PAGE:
Wednesday, September 27, 2006

Caching in Windows Application

I was working on a Windows Service lately that generated hundreds of documents by processing data retrieved from several database tables. Each time, the service accessed at least 10 lookup tables apart from getting data from various other ones to generate a single document. One thing that concerned me most was its sluggish performance that resulted from its repeated calls to the lookup/reference tables.

I was wondering if there was a way to add caching feature to my windows service, where all the lookup tables are stored locally for a specified duration of time and minimize the overall database calls. You know, caching is one of many such features that are strongly tied to ASP.NET web applications only. Guys at Microsoft encourage you to use Caching Application Block or the latest Enterprise library to enjoy the same features in windows applications.
I stumbled upon a Microsoft Knowledge base article a while ago that suggests using alternative mechanisms such as ASP.NET Cache, 'coz the cache application block had inconsistencies with multithreaded applications. Exceptions occurred when several threads tried to update the cache at the same instance. This got me thinking; why not use the ASP.NET cache in my Windows service application. I'm telling you, this worked like a charm, enjoying the benefits of caching that a ASP.NET web application would provide.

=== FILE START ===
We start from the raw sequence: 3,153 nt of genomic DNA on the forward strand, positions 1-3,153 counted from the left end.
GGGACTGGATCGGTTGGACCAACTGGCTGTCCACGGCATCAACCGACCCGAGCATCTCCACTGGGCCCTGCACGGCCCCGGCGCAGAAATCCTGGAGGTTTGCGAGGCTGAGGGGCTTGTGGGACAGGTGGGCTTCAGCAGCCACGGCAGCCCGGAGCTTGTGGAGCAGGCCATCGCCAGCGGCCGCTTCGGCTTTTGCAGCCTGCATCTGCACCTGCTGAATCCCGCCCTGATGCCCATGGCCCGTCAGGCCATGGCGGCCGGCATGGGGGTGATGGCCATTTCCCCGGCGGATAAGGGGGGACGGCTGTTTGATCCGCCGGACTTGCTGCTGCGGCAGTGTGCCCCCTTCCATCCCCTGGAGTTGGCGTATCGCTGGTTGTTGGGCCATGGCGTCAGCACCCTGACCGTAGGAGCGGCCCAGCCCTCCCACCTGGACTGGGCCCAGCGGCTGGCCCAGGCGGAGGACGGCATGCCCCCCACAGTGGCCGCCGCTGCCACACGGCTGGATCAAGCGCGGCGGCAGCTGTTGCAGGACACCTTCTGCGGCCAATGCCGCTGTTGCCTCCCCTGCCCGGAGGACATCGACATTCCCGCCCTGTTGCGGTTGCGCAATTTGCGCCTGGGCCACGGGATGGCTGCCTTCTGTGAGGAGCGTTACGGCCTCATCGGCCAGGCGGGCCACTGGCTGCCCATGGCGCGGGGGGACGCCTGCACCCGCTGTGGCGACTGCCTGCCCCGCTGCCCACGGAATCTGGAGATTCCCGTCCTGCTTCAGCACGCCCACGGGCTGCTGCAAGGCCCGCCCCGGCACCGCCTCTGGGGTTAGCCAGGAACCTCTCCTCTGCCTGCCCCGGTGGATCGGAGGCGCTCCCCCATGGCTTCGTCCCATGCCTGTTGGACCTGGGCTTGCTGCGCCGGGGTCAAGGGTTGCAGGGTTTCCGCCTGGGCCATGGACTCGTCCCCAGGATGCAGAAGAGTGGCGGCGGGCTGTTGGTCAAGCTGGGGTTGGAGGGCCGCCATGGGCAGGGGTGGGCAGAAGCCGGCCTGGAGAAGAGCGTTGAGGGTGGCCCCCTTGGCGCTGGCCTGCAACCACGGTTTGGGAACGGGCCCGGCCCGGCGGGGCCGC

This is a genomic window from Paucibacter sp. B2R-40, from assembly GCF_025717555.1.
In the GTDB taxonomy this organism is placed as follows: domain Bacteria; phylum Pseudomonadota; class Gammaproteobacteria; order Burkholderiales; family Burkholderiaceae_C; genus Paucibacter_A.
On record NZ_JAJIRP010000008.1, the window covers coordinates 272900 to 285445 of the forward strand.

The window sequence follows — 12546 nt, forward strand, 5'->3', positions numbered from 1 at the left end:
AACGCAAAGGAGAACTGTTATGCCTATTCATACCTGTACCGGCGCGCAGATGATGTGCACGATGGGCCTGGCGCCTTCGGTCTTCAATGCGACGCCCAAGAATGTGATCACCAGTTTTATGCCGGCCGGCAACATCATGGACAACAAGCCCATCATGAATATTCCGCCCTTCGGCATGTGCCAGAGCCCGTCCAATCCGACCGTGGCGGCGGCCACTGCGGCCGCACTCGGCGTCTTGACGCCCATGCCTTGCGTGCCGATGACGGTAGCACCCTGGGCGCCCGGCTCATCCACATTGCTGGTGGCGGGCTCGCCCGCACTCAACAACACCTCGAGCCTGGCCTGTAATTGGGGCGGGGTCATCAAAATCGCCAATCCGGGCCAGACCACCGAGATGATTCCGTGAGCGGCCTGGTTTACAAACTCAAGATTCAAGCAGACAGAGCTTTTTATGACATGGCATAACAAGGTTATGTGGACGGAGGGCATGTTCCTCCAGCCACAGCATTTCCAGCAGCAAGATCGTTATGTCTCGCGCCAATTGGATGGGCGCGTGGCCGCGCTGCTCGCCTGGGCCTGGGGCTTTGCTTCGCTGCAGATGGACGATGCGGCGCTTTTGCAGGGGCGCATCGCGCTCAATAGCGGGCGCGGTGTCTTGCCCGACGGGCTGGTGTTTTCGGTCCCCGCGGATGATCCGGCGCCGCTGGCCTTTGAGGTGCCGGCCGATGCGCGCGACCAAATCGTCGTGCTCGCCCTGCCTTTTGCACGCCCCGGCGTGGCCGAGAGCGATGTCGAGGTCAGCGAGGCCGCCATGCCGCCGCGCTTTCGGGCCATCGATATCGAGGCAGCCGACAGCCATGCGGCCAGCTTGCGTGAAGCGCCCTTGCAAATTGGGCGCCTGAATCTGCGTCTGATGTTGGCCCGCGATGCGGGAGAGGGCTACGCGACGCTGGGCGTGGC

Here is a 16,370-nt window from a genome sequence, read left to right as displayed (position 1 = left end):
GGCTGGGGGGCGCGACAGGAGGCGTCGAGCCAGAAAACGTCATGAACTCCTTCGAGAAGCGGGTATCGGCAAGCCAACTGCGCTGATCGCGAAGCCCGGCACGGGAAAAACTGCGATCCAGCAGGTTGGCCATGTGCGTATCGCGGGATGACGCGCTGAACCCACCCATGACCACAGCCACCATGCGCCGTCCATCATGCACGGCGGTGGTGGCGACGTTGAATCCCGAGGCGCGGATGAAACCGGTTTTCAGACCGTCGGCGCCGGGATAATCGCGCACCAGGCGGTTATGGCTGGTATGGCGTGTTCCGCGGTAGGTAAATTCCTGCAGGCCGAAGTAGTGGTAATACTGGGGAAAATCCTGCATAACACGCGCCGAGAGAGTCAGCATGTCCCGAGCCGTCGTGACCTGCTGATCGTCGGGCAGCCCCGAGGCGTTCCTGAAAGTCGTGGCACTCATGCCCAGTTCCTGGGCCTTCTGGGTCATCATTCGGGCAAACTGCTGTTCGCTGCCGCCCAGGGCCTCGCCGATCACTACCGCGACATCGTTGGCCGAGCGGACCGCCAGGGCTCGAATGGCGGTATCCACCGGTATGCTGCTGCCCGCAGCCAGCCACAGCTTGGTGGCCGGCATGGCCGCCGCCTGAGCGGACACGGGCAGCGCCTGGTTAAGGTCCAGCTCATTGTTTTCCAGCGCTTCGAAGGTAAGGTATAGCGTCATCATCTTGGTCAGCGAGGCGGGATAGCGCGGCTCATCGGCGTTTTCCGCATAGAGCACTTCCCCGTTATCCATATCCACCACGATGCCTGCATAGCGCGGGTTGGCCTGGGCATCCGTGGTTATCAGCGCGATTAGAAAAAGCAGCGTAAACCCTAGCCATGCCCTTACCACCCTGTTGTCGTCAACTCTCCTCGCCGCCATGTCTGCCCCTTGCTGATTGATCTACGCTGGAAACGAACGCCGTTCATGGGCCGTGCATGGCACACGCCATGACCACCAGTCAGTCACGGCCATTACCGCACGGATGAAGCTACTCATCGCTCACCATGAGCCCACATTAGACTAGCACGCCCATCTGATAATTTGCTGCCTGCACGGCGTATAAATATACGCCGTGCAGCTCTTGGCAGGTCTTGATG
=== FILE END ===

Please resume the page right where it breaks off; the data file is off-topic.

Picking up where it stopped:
Here's what I did…
I created a new Class Library Project named WinCaching in C#. Added a reference to System.Web.dll. (Convince your Code QA/review team, why you're referencing this namespace from a windows app)
In this class I exposed a public property called Cache which returns the HttpContext.Current.Cache or HttpRuntime.Cache based on the type of application it is. Say, if I'm accessing this property in a WinForms application, the HttpContext.Current.Cache would usually be null, eventually returning the HttpRuntime cache to the caller. The HttpRuntime class provides a bunch of ASP.NET run-time features to the current WinForms or Windows Service applications.
using System;
using System.Collections.Generic;
using System.Text;
using System.Web.Caching;

namespace WinCaching
    public class Caching

        public static Cache Cache
                return (System.Web.HttpContext.Current == null) ? System.Web.HttpRuntime.Cache : 

All the other classes that needs to use the caching feature in your application will have to do so by accessing this property. I'll show you how…
Create a WinForms application, add a reference to the WinCaching class library that we created above.
To insert data into the cache with expiration time of 60 minutes you can write as
WinCaching.Caching.Cache.Insert("TestKey", txtName.Text, null, DateTime.Now.AddMinutes(60), TimeSpan.Zero);

Similarly, to retrieve the same data, you can access the property as

string s = WinCaching.Caching.Cache["TestKey"].ToString();

This way, you can reuse the same library for your caching needs in Windows as well as Web applications. Hope this trick helps you in improving your application's performance.


maick said...

In case of standalone cache this solution works but when you go to enterprise level it gradually drops performance . This drawback can be overcome by using third party integrations including NCache which is freely available and can be tested for the performance and scalability.

ניר said...

Great tip, thanks a lot!